The African nation of Nigeria has warned the United States and European Union nations that the Islamist group Boko Haram deployed hundreds of jihadists to Libyan cities, including Benghazi, to offer aid to the Nigerian group’s ally, the Islamic State of Iraq and Syria (ISIS).
The influx of Nigerian jihadists is expected to escalate an effort to take control of the Arab country that’s been in a shambles since the overthrow and execution of Libya’s dictator Col. Moammar Gaddafi.
Even more frightening to many are the reports that Boko Haram and ISIS are threatening that once they are in control of Libya and that nation’s resources including weapons, they will likely launch attacks on the Vatican in Italy.
Boko Haram, — which means “Western education is a sin” — has dispatched at least 200 Nigerian jihadists who possess advanced weaponry to bolster the already increasing numbers of ISIS forces in Africa. The current intelligence appears to prove the statements of those who are claiming there is a growing alliance between the two merciless groups are accurate statements.
Originally Boko Haram had sworn allegiance to what’s now known as “core al-Qaida,” especially its Yemeni-based offshoot known as al-Qaida in the Arabian Peninsula (AQAP). But with the ISIS victories in Iraq, Syria and other locations, it wasn’t surprising to intelligence agents when Boko Haram decided it was time to join up with ISIS, according to Jeff Pierce, a former police department counterterrorism unit commander.
ISIS fighters, who continue their battles in the Middle East, are now fighting to take control of Libya — which has been in the midst of a bloody civil war — because the jihadists believe it is an excellent location from which to initiate an invasion of a European city.
With the new jihadists pouring into Libya to help ISIS fighters, according to former police counterterrorism unit commander Vincent Pollard, ISIS leaders are bragging on social media websites that they will use their victory in that African nation in order to launch an invasion of Italy, perhaps attacking the home of the Roman Catholic Pope in the Vatican.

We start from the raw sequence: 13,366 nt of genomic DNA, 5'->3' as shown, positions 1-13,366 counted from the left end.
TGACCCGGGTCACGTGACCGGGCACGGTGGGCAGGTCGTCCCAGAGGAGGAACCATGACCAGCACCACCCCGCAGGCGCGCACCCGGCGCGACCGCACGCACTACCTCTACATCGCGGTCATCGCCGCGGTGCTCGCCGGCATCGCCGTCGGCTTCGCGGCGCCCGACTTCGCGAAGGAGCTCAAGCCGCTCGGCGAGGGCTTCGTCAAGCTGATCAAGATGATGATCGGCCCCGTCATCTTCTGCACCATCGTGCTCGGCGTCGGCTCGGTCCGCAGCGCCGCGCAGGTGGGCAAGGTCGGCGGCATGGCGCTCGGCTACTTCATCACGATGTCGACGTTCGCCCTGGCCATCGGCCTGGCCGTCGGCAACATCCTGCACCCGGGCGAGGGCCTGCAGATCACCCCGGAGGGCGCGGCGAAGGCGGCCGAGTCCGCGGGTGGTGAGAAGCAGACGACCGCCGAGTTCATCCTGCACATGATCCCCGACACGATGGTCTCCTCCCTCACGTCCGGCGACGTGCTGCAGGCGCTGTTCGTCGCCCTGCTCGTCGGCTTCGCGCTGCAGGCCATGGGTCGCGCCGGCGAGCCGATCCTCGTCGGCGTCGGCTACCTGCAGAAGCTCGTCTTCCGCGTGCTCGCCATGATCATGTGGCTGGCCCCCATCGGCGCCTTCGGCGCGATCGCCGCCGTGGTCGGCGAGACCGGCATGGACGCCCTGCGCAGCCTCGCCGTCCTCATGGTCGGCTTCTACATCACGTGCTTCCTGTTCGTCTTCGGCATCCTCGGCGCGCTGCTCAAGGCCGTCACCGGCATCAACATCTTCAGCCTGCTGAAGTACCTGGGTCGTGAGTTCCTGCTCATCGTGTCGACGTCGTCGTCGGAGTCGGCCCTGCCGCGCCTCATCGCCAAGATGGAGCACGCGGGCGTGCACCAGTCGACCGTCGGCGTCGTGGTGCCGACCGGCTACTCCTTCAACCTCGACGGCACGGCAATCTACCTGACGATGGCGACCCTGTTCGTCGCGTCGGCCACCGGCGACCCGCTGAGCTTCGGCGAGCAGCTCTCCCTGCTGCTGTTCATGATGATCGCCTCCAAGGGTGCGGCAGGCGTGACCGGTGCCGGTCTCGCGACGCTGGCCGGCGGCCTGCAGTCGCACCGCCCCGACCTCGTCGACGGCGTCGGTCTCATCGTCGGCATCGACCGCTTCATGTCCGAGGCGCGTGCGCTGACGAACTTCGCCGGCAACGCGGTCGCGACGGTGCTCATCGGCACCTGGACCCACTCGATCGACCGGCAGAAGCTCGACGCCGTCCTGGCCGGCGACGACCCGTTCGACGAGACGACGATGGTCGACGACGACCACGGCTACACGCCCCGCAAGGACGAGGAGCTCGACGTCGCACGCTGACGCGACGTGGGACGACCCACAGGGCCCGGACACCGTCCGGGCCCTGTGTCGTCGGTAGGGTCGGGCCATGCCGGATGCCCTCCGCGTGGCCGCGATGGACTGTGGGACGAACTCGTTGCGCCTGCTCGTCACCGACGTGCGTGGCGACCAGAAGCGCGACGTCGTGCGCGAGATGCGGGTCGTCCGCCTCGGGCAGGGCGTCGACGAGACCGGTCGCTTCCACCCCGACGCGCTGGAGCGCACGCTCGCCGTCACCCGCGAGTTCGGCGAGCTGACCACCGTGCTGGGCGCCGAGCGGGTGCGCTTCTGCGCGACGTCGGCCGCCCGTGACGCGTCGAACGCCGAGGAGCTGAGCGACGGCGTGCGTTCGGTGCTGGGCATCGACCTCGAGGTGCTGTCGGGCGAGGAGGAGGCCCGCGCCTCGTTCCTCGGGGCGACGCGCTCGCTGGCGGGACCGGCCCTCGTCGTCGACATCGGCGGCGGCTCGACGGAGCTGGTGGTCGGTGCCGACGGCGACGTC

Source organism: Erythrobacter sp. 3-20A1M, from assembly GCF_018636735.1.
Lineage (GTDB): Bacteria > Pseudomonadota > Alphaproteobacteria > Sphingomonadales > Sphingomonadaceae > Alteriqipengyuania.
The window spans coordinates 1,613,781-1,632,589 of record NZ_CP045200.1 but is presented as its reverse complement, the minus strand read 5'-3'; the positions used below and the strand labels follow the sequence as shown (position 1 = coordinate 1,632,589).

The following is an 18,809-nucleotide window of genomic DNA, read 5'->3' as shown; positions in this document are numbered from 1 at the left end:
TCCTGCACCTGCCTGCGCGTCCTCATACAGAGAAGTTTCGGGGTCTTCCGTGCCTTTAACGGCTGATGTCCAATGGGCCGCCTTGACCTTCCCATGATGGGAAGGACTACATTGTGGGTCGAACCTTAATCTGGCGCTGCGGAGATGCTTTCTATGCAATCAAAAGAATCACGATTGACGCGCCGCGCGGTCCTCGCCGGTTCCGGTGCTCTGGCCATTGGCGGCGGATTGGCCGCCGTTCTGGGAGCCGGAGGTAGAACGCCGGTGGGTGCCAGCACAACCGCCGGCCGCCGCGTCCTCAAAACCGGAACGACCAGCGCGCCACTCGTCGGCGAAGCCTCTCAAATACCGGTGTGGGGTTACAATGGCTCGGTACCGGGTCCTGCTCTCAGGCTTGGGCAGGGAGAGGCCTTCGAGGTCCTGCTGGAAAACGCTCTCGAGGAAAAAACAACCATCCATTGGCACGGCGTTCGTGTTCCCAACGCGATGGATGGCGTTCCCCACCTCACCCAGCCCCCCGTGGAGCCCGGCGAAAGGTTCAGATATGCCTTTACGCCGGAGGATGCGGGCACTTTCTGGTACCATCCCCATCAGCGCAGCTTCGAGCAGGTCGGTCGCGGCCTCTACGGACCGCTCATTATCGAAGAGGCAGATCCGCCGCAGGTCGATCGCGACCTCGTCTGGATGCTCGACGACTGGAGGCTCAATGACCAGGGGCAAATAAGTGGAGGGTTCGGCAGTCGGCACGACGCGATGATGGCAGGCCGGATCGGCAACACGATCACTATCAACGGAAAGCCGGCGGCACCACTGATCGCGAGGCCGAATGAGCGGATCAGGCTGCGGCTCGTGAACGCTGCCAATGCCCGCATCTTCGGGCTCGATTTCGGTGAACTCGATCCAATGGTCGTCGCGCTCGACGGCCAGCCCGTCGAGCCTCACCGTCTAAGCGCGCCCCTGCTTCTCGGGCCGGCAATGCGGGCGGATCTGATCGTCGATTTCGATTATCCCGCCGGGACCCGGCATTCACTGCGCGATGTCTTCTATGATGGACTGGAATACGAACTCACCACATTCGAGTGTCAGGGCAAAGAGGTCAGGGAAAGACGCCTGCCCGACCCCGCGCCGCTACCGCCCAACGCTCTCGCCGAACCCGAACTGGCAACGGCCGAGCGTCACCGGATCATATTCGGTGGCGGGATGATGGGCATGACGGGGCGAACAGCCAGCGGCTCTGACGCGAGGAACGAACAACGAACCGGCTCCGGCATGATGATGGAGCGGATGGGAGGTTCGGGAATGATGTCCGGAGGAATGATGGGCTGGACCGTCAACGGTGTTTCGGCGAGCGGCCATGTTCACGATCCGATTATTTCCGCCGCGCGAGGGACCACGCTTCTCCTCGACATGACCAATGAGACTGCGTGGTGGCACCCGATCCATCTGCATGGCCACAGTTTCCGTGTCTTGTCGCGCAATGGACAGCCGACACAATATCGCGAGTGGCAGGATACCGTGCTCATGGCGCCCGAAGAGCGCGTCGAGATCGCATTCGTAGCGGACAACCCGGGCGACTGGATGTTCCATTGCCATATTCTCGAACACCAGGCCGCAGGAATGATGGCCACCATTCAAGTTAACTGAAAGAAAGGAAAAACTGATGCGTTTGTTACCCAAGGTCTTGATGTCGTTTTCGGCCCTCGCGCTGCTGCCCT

“There are been threats made against Europe before, but now ISIS leaders and their associates have taken to identifying their prized target: the Holy City in Rome,” said Pollard. “ISIS has also created a series of illustrations and messages for the Internet including one that shows the black flag of ISIS above the Vatican and the Catholic symbols replaced with Muslim designs and artwork,” Pollard noted.
A man claiming to be a soldier of Allah, Abu el Gandal Barkawi, told ISIS supporters in a message to “go to Rome through Libya.”. The man also wrote: “The weapons of the Ottomans were launched and have surrounded Rome after conquering Libya to the south of Italy. Who wants to take Rome and Andalusia has to start from Libya.”
According to a number of news stories, ISIS has sought the strengthening of its ties with Boko Haram in recent months amid signs that its overstretched forces are beginning to be beaten back across the Middle East. In June ISIS declared territory seized by Boko Haram in Nigeria as its West African province
Nigerian counterterrorism expert Jacob Zenn told the news media in Africa that between 80 to 200 of the Boko Haram Islamists are currently fighting alongside ISIS jihadists in the Libyan city of Sirte, which ISIS claims is its capital in North Africa. The Nigerian government’s press office added: “There have been reports in recent times of some Nigerians departing to join terrorist groups especially in the Middle East and North Africa.”
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